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Soil Resources Management

Roles and Responsibilities

The Director of the National Park Service establishes and approves servicewide soils management policies and standards. The Director is ultimately responsible for establishing soils management programs that conserve soils unimpaired for the enjoyment of future generations and for ensuring that such programs are in compliance with directives, policies, and laws.

Associate Director, Natural Resource Stewardship and Science (ADNRSS),has functional authority, through the Natural Resources Program Center, for

  • developing policies and standards for the Director's approval;
  • providing policy oversight of NPS soils programs, including evaluating the results of field performance in complying with directives, policies, and laws;
  • providing direct assistance to parks in specific soils program areas; and
  • administering soils programs for which the ADNRSS has direct authority.

The Natural Resources Program Center exercises the Associate Director's responsibility by

  • administering specific soils programs, including those that provide direct assistance to parks in carrying out soils management activities and in interpreting soils policies, regulations, and guidance;
  • formulating servicewide soils standards, policies, and regulations;
  • developing and promulgating methods, procedures, and guidelines to help parks conduct effective soils management programs; and    
  • carrying out functional oversight within assigned program areas.

The Natural Resources Program Center's soil scientist

  • provides guidance and advice to superintendents, resource managers, and regional office personnel in the interpretation of soil survey information and soil conservation techniques;
  • serves as NPS representative to the National Cooperative Soil Survey at the national level;
  • provides national coordination and technical oversight for soil and geologic mapping projects;

  • conducts or contracts for soil surveys and analysis of soil properties at specific sites;
  • identifies the level of soil survey that is needed and the areas to be surveyed; and
  • identifies and obtains soil inventory information that may be available from government agencies, individuals, or published literature.

The regional director,through or with the assistance of an assistant or associate regional director, is responsible for

  • ensuring that soils management programs within the region are uniformly implemented in compliance with directives, policies, and law;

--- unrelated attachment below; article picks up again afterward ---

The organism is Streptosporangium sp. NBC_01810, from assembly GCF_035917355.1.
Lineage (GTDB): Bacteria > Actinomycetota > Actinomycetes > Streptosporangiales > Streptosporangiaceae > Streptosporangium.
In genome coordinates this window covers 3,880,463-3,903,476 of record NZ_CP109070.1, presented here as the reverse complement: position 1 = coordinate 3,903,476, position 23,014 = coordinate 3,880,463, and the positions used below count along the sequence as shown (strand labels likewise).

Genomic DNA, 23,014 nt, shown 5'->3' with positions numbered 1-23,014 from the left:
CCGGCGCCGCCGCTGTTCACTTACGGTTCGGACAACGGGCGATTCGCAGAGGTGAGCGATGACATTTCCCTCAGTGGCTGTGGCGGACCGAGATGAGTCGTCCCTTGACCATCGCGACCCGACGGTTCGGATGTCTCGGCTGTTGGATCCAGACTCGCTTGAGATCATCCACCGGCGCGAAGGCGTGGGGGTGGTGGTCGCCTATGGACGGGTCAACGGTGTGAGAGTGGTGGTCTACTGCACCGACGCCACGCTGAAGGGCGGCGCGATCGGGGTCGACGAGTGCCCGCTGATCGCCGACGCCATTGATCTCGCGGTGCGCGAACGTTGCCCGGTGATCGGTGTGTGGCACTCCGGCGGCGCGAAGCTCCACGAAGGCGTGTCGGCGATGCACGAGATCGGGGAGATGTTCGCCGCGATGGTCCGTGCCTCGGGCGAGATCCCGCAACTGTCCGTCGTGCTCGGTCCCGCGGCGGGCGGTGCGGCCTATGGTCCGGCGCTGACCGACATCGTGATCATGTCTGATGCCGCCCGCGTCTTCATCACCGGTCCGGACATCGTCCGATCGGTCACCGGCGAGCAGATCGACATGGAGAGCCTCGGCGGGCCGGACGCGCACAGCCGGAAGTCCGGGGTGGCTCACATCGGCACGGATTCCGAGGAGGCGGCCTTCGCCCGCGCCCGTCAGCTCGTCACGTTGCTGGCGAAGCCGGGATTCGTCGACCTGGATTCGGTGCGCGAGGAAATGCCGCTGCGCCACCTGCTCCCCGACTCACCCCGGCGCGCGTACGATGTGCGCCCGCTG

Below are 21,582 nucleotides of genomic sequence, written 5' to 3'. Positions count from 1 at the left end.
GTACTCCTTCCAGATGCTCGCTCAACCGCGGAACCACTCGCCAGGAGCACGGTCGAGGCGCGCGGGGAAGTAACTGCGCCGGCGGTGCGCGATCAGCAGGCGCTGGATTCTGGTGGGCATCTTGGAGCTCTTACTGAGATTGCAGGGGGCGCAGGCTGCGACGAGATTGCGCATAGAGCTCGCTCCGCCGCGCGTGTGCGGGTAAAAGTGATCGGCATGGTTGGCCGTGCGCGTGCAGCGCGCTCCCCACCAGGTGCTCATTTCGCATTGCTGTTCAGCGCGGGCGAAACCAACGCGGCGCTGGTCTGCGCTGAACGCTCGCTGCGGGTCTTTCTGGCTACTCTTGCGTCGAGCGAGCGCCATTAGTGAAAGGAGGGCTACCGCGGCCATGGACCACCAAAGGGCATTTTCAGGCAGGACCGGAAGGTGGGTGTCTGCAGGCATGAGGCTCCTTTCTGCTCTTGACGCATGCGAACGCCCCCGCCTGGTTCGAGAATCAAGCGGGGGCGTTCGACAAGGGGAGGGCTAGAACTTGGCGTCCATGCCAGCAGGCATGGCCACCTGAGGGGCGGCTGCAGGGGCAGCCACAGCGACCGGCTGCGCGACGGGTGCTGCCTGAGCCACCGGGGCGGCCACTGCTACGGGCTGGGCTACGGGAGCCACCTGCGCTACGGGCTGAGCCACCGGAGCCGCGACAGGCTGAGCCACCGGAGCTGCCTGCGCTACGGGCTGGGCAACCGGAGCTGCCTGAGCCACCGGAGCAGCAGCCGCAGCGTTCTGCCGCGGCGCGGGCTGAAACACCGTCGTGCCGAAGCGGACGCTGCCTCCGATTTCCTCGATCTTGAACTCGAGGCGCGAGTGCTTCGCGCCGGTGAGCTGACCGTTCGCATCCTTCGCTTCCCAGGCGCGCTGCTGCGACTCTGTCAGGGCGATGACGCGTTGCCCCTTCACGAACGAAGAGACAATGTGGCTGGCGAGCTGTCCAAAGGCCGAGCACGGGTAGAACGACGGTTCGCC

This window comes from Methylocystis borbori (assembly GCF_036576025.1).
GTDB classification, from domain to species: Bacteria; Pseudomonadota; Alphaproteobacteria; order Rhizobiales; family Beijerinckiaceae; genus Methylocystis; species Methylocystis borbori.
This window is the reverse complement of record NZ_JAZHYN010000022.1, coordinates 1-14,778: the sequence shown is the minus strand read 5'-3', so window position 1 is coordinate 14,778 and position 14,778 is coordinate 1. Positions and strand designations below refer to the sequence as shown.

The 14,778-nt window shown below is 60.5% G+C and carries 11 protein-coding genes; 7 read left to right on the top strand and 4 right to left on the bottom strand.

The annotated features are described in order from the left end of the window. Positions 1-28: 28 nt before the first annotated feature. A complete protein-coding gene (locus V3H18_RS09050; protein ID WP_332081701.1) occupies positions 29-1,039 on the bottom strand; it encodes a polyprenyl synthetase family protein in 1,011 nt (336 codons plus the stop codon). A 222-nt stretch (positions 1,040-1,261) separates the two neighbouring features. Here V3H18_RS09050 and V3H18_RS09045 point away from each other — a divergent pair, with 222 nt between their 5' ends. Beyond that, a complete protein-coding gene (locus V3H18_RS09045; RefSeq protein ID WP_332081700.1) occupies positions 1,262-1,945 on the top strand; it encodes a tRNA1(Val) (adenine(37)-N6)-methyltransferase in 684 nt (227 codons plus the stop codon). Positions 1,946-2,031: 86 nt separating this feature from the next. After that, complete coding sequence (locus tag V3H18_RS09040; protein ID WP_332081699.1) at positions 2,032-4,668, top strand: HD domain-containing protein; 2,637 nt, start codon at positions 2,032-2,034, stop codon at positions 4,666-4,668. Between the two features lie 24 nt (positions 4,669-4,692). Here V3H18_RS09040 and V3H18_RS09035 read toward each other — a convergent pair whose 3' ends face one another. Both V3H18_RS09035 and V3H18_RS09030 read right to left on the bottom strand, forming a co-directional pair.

• identifying regional coordinators and contacts for specific program areas, where required, who can provide information and data about park soils and soils management programs to the Natural Resources Program Center;
  • providing representation at regional interagency National Cooperative Soil Survey meetings; and
  • circulating soil information and advice from the Natural Resources Program Center, other government agencies, and universities to superintendents for use in park soil resource inventorying and management.

Support office natural resource staff and/or cluster or regional natural resource program coordinators have responsibility for

  • assisting parks in needs identification;
  • data collection and analysis;
  • planning, program, and project development; and
  • providing advice on scientific and natural resource management issues.

The superintendent is responsible for

  • understanding the park's soils and their condition;
  • establishing and managing park soils management programs and ensuring that they comply with directives, policies, and laws;
  • ensuring that soil properties and limitations are considered in park development and project plans;
  • ensuring that NEPA and NHPA compliance has been completed for all soil-related actions (such as erosion-control projects) that might have an impact; and
  • incorporating soil conservation techniques in park management and activities.

The park natural resource manager, on behalf of the superintendent, conducts soil management activities in compliance with directives, policies, and laws, including

  • reviewing soil research and collecting proposals and issuing research and collecting permits to approved projects;
  • incorporating soil conservation techniques into park management and activities;
  • identifying the need for soil surveys and site analysis and incorporating these needs into the current resource management plan for the park;
  • providing guidance and advice to the park staff on soil use limitations and conservation techniques;
  • seeking soil inventory and analysis information from local, state, and federal agencies;
  • seeking advice and guidance on soils management from specialists within and outside of the NPS;
  • performing appropriate environmental compliance on proposed soil surveys or seeking the assistance of specialists capable of performing adequate compliance; and
  • identifying soil sources within and outside of the NPS units that will provide soils of the desired properties while minimizing the opportunity for introducing nonnatives and their impact on park resources.

The Denver Service Center

  • ensures that soil properties and limitations are identified and incorporated into the planning, design, and construction of roads, facilities, landscaping, and related projects;
  • works in coordination with the Natural Resources Program Center to obtain soil surveys and/or site specific soil data needed to facilitate project planning design and construction; and
  • provides advice, guidance, and information to parks and regional offices with respect to soil properties and limitations affecting construction and landscaping.
Soil Resources Management Table of Contents | RM#77 Table of Contents
update on 02/05/2004  I   http://nature.nps.gov/Rm77/soils/roles.cfm   I  Email: Contact Us
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